Venezuelan opposition politician Henrique Capriles has urged the incoming Biden administration to halt US efforts to install self-styled interim president Juan Guaido as the rightful occupant of President Nicolas Maduro’s office.
The projected US presidential election winner Joe Biden’s administration “must understand” that the efforts to prop up Guaido despite declining support even among the Venezuelan opposition are “exhausted,” and that it “cannot give continuity to the status quo,” Capriles told the BBC during a Wednesday interview.
He called for Washington and the EU to help the opposition in Caracas “fight for fair electoral conditions” after this month’s vote handed Maduro’s ruling PSUV party control of even the National Assembly, formerly an opposition stronghold. As in 2018, most of the opposition boycotted the vote, leaving a wide-open path to victory for Maduro.
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Capriles questioned the wisdom of Guaido’s post-election plan, which would see the “interim president” and his backers in the Assembly continue clinging to their titles even after their five-year terms conclude next month. Such a “complicated precedent” of disregarding electoral results would “open the door to Maduro saying that he will extend his government without holding an election,” Capriles pointed out – apparently overlooking that disregarding election results was precisely how Guaido declared himself “interim president.”
While Capriles, who ran for president twice himself before he was banned from seeking the office, insisted he was a “believer in the unity of [Venezuela],” he lamented the lack of a competent leader figure for the opposition, complaining there is “no one who is a boss” to counter Maduro – just “pure platitudes” and empty speeches from the likes of Guaido.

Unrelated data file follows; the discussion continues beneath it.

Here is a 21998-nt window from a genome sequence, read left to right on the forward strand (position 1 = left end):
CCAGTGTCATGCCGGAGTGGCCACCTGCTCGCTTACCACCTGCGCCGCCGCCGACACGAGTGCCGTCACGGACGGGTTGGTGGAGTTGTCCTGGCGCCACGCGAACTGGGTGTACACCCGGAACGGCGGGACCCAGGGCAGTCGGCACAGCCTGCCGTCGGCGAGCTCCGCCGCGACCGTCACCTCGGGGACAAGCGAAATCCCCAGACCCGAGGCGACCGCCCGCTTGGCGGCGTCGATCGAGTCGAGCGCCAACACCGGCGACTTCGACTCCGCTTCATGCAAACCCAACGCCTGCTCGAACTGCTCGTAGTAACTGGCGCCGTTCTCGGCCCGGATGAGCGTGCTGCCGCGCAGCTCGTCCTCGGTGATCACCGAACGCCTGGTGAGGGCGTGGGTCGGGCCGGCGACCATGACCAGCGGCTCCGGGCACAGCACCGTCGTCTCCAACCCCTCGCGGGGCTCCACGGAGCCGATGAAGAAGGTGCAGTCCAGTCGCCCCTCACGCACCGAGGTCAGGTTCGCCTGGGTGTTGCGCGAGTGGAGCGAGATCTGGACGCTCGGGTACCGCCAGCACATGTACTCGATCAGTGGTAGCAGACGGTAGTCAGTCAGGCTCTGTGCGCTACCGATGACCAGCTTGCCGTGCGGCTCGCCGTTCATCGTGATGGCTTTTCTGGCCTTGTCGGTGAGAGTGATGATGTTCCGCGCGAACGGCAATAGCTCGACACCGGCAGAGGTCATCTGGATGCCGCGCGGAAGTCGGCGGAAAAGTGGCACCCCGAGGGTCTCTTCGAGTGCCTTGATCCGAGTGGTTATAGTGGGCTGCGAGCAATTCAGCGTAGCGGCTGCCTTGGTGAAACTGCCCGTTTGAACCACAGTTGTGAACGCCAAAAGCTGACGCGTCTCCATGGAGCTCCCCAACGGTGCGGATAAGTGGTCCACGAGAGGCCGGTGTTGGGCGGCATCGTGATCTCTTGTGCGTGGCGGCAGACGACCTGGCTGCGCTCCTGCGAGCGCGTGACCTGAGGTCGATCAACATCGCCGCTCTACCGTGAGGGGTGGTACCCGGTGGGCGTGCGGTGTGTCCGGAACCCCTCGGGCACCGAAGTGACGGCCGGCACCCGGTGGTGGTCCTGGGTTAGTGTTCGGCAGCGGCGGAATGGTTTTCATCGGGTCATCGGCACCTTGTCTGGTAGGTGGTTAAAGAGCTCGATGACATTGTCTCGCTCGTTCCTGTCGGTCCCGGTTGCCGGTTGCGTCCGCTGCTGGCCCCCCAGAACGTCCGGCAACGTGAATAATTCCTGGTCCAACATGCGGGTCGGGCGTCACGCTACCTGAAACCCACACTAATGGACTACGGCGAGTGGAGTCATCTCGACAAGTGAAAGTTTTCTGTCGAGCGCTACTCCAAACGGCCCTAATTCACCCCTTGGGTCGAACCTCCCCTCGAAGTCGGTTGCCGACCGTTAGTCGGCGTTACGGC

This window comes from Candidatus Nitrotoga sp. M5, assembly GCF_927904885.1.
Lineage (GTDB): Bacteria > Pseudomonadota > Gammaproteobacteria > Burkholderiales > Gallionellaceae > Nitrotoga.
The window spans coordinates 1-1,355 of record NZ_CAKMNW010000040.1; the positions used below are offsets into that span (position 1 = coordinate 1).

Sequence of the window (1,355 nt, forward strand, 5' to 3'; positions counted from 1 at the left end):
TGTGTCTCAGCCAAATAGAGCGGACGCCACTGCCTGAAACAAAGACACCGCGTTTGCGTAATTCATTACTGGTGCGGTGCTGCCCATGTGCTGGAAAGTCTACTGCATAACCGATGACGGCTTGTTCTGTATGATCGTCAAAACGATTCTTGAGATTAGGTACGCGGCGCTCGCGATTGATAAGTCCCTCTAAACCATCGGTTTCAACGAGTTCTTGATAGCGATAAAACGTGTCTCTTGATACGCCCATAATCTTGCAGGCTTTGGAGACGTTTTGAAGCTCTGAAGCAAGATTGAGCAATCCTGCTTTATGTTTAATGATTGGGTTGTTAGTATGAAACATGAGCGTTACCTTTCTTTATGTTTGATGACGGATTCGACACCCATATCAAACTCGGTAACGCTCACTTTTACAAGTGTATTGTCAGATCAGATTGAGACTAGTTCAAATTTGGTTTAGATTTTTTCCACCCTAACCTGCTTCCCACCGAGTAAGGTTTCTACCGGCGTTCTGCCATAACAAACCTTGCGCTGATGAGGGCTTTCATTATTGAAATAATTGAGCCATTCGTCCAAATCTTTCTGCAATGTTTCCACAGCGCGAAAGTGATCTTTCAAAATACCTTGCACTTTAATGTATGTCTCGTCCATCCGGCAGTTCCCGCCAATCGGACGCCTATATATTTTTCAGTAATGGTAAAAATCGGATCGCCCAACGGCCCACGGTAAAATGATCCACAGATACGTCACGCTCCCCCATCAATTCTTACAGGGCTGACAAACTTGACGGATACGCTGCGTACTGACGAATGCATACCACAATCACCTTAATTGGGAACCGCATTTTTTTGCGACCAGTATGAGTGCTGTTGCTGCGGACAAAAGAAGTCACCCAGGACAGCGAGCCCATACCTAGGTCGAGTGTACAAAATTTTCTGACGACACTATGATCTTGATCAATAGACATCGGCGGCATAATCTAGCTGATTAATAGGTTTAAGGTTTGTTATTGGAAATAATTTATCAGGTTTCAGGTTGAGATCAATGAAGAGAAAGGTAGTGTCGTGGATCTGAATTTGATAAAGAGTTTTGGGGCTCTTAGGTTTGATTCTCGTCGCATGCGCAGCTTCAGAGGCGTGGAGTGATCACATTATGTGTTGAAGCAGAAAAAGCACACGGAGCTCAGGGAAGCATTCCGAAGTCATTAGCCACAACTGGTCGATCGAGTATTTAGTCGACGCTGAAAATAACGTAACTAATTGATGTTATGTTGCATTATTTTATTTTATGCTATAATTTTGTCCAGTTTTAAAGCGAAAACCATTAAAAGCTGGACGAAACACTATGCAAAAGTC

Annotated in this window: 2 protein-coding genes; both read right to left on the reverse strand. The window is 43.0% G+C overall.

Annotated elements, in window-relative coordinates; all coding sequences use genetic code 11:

He had especially hard words for Donald Trump, accusing the US president of “using” the “Venezuelan crisis” to shore up voter support in Florida, home to a large community of Cuban and Venezuelan emigres with a burning hatred for socialism. Venezuelans were fooled by Trump’s support for Guaido, Capriles explained, describing his countrymen behaving fanatically over Trump “until they lost rationality, as if he were a god.”
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Capriles lost patience with Guaido’s failure to take power months ago, vowing in September to offer Venezuelans dissatisfied with Maduro’s government the option to vote rather than boycott another vote. He urged the opposition to stop “playing at government on the internet” and vowed to fight for fair elections rather than boycott them entirely – a plan which never materialized. Nevertheless, he strongly hinted during the BBC interview that he was the man to run the opposition, insisting that while he’d never been poor, he “understood” poverty.
Since anointing himself interim president last year, Guaido has attracted support from the US and its allies but failed miserably to convince the Venezuelan military and other key elements in Caracas to join his lackluster coup attempts. Capriles scolded the opposition leader for those failed efforts, noting that “it cost a lot” for what amounted to little more than a publicity stunt.
The US has declared Venezuela’s Sunday vote “electoral fraud” – somewhat of an ironic designation given the ongoing battle over the election results in Washington. Maduro dismissed the statement, declaring Venezuela is “not anyone’s colony.”
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